Enjoin Wrongful Foreclosure Before It Is Too Late

Those considering retaining a Virginia law firm to help stave off a wrongful foreclosure should keep this useful fact in mind: your lawyer's job will be a lot easier if you take legal action before the bank forecloses on your property. Seek legal advice when you begin to fall behind on your mortgage or when workout negotiations seem to be faltering. Don't wait until the trustee enforces the deed of trust and kicks you out of the house before going to an attorney, on the assumption that your smart lawyer will be able to "undo" an unfair foreclosure. In the vast majority of cases, Virginia courts will not set the foreclosure aside.

This reality is aptly illustrated by a recent case out of the United States District Court for the Eastern District of Virginia, Horvath v. Bank of New York, (E.D. Va. Jan. 29, 2010). The plaintiff, John Horvath, found himself unable to keep up with his mortgage payments--an unfortunate predicament all too common these days--and the defendants foreclosed on his house. Mr. Horvath admitted he had fallen behind on his mortgage, but asserted a number of different legal theories revolving around the argument that Bank of New York and other companies with an interest in his mortgage acted improperly and did not adhere to the law when servicing his mortgage, foreclosing on his house, and eventually evicting him. The court shot each argument down, one by one, and dismissed the case for failure to state a legally cognizable claim.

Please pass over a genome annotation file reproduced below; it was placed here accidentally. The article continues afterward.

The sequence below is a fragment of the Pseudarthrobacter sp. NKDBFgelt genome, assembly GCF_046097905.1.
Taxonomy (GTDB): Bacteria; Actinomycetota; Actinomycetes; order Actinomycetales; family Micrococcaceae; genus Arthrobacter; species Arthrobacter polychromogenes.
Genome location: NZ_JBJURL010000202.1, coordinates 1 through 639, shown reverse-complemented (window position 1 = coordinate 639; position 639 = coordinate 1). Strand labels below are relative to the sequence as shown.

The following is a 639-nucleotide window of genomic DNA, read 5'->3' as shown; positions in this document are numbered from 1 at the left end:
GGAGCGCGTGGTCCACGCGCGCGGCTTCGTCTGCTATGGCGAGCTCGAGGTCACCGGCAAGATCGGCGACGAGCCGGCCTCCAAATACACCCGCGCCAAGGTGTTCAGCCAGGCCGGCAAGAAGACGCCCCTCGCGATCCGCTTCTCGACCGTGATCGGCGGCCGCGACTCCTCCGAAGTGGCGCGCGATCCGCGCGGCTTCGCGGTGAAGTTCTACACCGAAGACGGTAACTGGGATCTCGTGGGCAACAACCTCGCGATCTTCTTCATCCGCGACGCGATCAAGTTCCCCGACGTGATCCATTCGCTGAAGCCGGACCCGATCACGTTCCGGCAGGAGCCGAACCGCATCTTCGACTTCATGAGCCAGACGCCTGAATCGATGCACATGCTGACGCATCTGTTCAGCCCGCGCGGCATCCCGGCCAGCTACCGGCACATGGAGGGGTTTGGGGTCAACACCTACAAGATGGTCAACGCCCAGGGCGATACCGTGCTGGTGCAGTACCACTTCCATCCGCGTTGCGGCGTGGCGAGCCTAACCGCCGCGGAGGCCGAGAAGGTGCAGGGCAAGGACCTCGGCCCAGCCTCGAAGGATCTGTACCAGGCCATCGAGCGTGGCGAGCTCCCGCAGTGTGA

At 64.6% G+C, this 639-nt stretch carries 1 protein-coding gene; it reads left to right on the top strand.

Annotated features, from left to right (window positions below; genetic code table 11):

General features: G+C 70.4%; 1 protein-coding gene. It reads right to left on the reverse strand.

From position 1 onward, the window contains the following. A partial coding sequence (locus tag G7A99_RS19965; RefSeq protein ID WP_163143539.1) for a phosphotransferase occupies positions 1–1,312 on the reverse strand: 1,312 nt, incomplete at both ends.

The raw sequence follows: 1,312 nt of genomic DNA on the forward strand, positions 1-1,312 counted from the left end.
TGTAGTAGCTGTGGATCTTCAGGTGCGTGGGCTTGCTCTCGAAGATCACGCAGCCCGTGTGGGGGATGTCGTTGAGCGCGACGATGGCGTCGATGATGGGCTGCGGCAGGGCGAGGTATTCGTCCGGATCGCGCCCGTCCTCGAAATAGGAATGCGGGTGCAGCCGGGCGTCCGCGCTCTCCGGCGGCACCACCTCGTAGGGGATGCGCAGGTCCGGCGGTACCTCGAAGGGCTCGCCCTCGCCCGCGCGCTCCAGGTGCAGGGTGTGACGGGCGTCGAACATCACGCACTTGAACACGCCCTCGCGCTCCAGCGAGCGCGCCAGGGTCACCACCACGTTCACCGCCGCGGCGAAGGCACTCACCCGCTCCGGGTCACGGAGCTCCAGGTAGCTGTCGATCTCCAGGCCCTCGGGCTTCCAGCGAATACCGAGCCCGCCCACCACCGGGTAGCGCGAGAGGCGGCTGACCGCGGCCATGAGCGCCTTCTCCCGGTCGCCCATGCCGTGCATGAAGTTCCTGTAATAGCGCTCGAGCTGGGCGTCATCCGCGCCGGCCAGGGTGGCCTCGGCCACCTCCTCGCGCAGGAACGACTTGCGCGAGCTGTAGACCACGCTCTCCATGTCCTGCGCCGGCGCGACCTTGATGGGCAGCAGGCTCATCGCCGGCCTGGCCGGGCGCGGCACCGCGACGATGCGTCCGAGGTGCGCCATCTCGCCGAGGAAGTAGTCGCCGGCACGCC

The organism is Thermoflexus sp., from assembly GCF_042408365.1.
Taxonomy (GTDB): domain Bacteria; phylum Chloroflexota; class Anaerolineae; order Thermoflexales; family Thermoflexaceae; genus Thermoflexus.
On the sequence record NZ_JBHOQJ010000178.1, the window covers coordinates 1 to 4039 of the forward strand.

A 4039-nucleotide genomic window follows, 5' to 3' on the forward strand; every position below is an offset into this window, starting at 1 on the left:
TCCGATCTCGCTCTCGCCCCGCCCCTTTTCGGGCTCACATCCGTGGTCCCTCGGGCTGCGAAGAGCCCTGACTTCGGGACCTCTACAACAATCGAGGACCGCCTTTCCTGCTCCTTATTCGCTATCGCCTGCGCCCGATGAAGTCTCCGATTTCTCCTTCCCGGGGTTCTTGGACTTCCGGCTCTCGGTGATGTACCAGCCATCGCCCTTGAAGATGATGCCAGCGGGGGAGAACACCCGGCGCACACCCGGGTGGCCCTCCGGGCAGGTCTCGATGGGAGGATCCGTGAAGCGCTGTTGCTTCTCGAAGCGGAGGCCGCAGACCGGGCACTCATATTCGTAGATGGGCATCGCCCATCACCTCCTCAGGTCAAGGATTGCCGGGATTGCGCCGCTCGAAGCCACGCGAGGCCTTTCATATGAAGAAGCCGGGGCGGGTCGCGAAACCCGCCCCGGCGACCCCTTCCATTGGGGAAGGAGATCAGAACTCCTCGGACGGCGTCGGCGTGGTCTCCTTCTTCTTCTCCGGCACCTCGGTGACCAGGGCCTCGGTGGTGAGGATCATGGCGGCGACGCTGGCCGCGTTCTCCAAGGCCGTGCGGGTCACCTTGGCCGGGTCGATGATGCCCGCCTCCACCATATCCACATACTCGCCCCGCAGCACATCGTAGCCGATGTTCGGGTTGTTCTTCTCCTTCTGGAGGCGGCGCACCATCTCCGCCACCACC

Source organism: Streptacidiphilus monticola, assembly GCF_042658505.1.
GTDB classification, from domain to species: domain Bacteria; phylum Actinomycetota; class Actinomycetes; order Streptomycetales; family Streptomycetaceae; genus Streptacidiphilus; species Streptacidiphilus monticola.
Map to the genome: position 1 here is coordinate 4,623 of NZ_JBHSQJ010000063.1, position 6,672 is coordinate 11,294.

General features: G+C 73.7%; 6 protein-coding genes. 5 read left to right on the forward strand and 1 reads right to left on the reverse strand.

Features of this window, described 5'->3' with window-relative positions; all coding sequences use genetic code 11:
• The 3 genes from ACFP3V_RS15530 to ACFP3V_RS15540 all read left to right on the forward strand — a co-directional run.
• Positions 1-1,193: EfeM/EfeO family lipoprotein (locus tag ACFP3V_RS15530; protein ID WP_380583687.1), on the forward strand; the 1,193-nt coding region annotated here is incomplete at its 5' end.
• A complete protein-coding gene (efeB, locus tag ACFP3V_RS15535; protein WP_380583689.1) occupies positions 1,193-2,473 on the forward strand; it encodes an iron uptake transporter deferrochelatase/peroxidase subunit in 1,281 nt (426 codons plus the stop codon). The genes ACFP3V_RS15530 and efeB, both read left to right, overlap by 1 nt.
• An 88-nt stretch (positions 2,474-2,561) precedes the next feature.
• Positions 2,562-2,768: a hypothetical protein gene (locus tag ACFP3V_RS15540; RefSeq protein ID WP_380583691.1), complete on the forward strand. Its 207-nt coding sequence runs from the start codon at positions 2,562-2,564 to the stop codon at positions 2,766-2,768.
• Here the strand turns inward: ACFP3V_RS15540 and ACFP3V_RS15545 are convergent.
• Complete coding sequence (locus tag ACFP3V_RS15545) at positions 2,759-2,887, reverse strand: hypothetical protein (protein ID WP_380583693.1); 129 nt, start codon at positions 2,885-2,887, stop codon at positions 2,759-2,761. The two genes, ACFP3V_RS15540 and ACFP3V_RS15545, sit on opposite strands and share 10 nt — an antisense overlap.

The first count was for a declaratory judgment declaring the foreclosure "void." The court ruled that declaratory relief would serve "no useful purpose" since the foreclosure sale had already taken place. The court noted that declaratory judgments are reserved for "forward looking actions."

Next, Mr. Horvath argued that the trustee committed a breach of fiduciary duty when he foreclosed on the property without conducting "reasonable due diligence." The court was not persuaded by that angle either, pointing out that Virginia law does not recognize a duty of due diligence by a trustee on a deed of trust. The duties of the trustee are limited to those specified in the deed of trust.

Read Enjoin Wrongful Foreclosure Before It Is Too Late in its entirety on Virginia Business Litigation Lawyer Blog.